That is how a commodity market works. As a differentiated product vendor, Apple isn't making hardware on which users will run the same OS as they would on an HTC, Nokia, or Samsung handset. Apple owns its own OS and doesn't pay a licensing fee to Redmond for it, and it has the ability to shut down hostile applications found in its ecosystem. Apple can nimbly make hardware changes, knowing exactly where the dependencies are and what APIs must be tweaked to give developers the same (or better) results they had on their development platforms.

Apple's products aren't coming under pricing pressure so much as they've been discovered to be supply-constrained in am international market famished to devour even more product. By year-end, China will be as large or larger a market for Apple than is the United States. Next year, China will be Apple's largest market. And they love the brand.

That's differentiation. It's how Gillette maintains pricing power in razor blades. Some folks just don't get it. Apple differentiates with branding and technology and user-experience and makes more than anyone in its material markets.

Short if you want, but I'm happy to stay long. At P/E <14 and profit growth ~100%, this isn't a company you will find many times in your life.

After A Year, Windows To Get Thunderbolt

Last year, Apple's customers were delivered a lightning-fast new multipurpose peripheral bus called Thunderbolt. Apple's displays now get their video via Thunderbolt, and the displays' USB ports and other expansion options transmit their data back to the Macs via the small but fast Thunderbolt cable.

Based on the work of Intel software engineers' work on drivers, machines running Microsoft's operating system will get access to Thunderbolt later this year. Thunderbolt has two effects. First, small-factor machines with a little Thunderbolt port will be able to connect to things requiring a larger interface when connected to a Thunderbolt display (e.g., Gigabit Ethernet ports are larger than Thunderbolt, and don't fit on a MacBook Air). Second, whole controllers that previously had to be inside a machine and could not be made plug-and-play (e.g., SATA or RAID controllers) can now be made part of a peripheral, and the OS will be none the wiser because Thunderbolt hides these details from the OS. On OS X, this means hot-pluggable devices that could not have been hot-pluggable; forthcoming "certified" drivers will enable this under Microsoft's operating system, too.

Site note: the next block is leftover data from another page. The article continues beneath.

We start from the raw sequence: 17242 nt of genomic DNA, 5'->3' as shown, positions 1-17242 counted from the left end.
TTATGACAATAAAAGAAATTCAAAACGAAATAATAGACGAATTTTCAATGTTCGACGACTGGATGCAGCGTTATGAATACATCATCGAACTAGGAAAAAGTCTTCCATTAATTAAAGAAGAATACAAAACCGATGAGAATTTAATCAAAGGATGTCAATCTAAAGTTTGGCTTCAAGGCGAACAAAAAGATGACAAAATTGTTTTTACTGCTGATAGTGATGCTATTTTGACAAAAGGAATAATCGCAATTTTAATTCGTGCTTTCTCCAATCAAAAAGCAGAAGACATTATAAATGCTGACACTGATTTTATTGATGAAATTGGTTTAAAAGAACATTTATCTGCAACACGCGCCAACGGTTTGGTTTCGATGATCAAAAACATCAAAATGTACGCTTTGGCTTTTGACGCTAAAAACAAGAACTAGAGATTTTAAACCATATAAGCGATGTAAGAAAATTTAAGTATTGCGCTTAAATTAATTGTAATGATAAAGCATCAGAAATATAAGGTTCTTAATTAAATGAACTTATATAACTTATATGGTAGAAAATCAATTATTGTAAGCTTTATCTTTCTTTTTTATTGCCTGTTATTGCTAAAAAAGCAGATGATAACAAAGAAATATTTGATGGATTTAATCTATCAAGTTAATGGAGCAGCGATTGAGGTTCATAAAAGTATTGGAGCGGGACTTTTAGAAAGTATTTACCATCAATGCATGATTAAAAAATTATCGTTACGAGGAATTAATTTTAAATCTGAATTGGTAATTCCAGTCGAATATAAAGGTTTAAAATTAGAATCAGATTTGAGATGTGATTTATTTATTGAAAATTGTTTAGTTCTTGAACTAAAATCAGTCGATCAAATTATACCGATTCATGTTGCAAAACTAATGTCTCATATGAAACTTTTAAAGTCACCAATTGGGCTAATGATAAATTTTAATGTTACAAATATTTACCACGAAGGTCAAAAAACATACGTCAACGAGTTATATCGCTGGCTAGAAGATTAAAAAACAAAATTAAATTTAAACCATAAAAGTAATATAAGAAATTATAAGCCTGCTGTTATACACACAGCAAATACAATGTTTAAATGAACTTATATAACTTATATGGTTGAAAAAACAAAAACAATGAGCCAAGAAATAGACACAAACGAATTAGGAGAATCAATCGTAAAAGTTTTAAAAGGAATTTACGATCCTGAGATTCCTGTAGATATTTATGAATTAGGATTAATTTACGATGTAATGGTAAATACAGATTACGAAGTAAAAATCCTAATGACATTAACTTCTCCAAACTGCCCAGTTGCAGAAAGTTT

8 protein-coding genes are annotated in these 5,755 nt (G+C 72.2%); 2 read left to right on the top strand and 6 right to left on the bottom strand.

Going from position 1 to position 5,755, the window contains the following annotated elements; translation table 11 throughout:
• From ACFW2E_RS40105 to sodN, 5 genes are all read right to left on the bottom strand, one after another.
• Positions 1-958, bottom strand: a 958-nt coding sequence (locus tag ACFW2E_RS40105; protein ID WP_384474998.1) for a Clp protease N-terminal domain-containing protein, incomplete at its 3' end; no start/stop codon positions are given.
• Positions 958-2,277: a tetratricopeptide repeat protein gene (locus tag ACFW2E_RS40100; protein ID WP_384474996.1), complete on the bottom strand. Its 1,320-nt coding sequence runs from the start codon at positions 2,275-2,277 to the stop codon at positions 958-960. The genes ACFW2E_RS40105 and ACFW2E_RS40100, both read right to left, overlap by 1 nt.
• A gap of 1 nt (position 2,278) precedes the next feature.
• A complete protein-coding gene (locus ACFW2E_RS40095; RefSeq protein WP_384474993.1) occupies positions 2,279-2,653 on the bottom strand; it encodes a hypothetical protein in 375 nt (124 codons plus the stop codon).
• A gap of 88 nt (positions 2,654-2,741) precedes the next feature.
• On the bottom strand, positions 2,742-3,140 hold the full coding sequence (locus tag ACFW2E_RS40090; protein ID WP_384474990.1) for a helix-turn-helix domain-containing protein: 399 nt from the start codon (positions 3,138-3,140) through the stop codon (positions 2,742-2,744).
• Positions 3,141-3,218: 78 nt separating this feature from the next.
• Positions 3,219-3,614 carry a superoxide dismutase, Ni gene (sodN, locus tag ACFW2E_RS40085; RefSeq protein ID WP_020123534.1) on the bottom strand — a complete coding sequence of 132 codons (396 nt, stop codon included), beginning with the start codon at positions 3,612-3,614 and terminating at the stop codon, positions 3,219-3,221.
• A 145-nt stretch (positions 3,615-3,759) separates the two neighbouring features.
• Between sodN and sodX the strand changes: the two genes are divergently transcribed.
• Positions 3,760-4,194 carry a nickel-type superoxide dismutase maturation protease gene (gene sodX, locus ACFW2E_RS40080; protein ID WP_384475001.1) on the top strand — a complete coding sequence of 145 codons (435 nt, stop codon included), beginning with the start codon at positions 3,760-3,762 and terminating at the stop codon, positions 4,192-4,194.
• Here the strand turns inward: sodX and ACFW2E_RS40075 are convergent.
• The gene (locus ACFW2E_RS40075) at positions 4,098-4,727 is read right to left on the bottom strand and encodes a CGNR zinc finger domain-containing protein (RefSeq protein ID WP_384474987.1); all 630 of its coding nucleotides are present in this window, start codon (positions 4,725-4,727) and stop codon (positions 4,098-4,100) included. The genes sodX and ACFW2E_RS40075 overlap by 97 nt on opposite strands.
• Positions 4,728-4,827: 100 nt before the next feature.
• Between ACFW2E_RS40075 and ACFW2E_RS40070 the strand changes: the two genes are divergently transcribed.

Another point in favor of Thunderbolt is that with 20GB/s throughput, it should handle all the system's I/O just fine (including the monitors). As more Thunderbolt devices are made, the cost should come down for Mac users who want them. Moreover, as MS-Windows begins to access Thunderbolt hardware, more Thunderbolt monitors will appear and will offer some competition for Mac users who presently have but one monitor vendor.

The good news? Customers may never need a RAID card again. Hardware controllers can live just fine at the end of a Thunderbolt cable. This promises to free users from the risk of obsolete controllers. Let's just hope our Thunderbolt buses keep up with our outrageous demands.

Humor Through the Ages

When asked about the anachronistic appearance of incessantly recurrent vulgarity throughout the scripts of his HBO's hit Deadwood, its head writer David Milch suggested that historically strong language leaning on profanity rather than on vulgarity would have left the characters sounding like Yosemite Sam. However, The Onion thinks blasphemy can be funny to the modern audience. In a recent "This Week In History" video, authors show this as the top of the Sears Tower ...
... which they describe as having been designed to provoke divine intervention still wanting after a middle-finger-clad twin-tower structure was erected in New York.

So, why are vulgarity and profanity interesting to entertainers? Apparently, they are supposed to be shocking. Shocking people gets their attention, and attention is viewership is money. It's probably why a lot of humor aimed at kids depends on fart jokes and insults rather than on clever language: it doesn't require much brains to get, and – and here I tread on thin ice as I don't write in this area – may be easier to write.